Therefore, one could say that privacy helps to preserve individual uniqueness in being oneself. Instead of trying to fit into the mould of how society projects what is acceptable for a person to say. Or how they should act etc. Privacy affords a person the latitude to be exactly how they want to be. Without necessarily having to share their uniqueness with the rest of the world, so to speak. Unless the person so desires or later decides to share.
Also, in this age of reality shows, social media oversharing etc., in the midst of all that, privacy allows people to be as selective as they would like with information they choose to share about themselves. It is presumably common knowledge that most, if not all, reality shows are pretty much scripted and very well edited. That says a lot; people love their privacy even when giving the illusion of oversharing.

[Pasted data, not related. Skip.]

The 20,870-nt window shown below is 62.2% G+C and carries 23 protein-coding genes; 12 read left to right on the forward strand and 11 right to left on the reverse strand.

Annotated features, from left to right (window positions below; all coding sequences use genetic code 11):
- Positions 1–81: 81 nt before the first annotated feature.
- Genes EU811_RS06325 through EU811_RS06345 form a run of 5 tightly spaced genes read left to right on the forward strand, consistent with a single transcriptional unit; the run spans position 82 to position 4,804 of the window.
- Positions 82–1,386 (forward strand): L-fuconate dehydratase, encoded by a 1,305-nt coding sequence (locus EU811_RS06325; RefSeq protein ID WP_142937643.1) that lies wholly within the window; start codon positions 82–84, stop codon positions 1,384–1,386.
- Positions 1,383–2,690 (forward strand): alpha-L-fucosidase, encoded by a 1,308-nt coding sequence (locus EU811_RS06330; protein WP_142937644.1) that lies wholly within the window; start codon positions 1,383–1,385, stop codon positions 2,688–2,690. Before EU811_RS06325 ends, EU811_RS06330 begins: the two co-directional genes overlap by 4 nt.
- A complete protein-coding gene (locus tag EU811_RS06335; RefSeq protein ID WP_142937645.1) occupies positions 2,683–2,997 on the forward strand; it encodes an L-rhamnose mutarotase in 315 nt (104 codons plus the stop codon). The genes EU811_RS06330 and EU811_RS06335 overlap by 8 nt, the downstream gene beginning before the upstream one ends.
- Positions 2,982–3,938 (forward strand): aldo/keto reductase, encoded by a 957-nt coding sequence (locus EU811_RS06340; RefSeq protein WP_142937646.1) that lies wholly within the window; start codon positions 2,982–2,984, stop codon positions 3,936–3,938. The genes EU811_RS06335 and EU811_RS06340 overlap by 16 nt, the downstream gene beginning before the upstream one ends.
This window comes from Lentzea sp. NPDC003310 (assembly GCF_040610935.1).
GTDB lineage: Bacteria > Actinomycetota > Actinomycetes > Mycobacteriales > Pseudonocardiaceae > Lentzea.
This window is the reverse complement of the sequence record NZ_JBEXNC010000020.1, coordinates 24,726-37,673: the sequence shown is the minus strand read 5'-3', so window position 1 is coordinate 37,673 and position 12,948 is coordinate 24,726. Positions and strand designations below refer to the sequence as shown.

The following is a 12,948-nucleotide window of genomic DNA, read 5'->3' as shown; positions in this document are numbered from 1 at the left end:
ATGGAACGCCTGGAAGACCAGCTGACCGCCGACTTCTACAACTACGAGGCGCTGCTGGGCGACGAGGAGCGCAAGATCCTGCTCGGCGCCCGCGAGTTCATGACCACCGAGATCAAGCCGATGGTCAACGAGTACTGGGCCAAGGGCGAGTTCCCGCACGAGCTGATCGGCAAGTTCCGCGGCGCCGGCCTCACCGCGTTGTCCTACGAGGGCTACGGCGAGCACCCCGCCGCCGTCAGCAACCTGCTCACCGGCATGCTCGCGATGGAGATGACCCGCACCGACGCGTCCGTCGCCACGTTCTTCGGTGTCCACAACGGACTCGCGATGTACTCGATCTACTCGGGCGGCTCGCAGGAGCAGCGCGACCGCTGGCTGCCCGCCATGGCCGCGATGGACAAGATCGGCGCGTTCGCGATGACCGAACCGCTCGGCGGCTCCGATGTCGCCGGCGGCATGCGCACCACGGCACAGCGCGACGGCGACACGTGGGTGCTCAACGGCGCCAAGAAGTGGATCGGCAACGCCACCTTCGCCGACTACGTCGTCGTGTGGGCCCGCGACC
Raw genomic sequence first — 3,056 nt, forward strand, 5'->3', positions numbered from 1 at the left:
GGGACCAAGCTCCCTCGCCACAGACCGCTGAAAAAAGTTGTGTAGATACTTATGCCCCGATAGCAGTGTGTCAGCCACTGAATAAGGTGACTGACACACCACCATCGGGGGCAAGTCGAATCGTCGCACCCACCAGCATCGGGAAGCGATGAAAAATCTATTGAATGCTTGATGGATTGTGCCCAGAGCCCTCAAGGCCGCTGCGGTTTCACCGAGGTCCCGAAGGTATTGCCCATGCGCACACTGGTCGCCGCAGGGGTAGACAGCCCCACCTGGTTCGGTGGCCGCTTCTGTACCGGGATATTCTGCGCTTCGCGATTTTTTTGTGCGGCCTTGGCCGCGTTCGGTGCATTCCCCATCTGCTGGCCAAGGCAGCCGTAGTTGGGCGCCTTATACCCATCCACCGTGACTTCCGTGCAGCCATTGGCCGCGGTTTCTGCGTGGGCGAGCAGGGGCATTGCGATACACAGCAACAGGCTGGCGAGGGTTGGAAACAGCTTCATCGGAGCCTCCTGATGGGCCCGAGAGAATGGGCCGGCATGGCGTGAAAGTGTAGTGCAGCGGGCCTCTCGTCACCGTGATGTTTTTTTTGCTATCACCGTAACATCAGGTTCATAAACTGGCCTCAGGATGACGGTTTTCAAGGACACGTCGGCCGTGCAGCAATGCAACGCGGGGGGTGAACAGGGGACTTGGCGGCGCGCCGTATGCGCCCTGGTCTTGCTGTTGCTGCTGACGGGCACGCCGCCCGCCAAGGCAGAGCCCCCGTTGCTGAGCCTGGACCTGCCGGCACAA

3. Privacy and time spent alone foster more productivity.
Another way of looking at privacy could be simply having time for yourself. Although it is fun and entertaining to be around people as we are social beings, this can, however, gravy hamper your productivity. For the simple reason that getting work done is very distracting when in the company of others. In other words, time spent alone can truly be some of the most productive time for a person as there would be a lot fewer distractions, and a person can just put their head down and get much work done. Time spent with other people and time spent in the privacy of your own company would have to have a healthy balanced. However, what qualifies as a healthy balance differs from person to person as no two people are the same.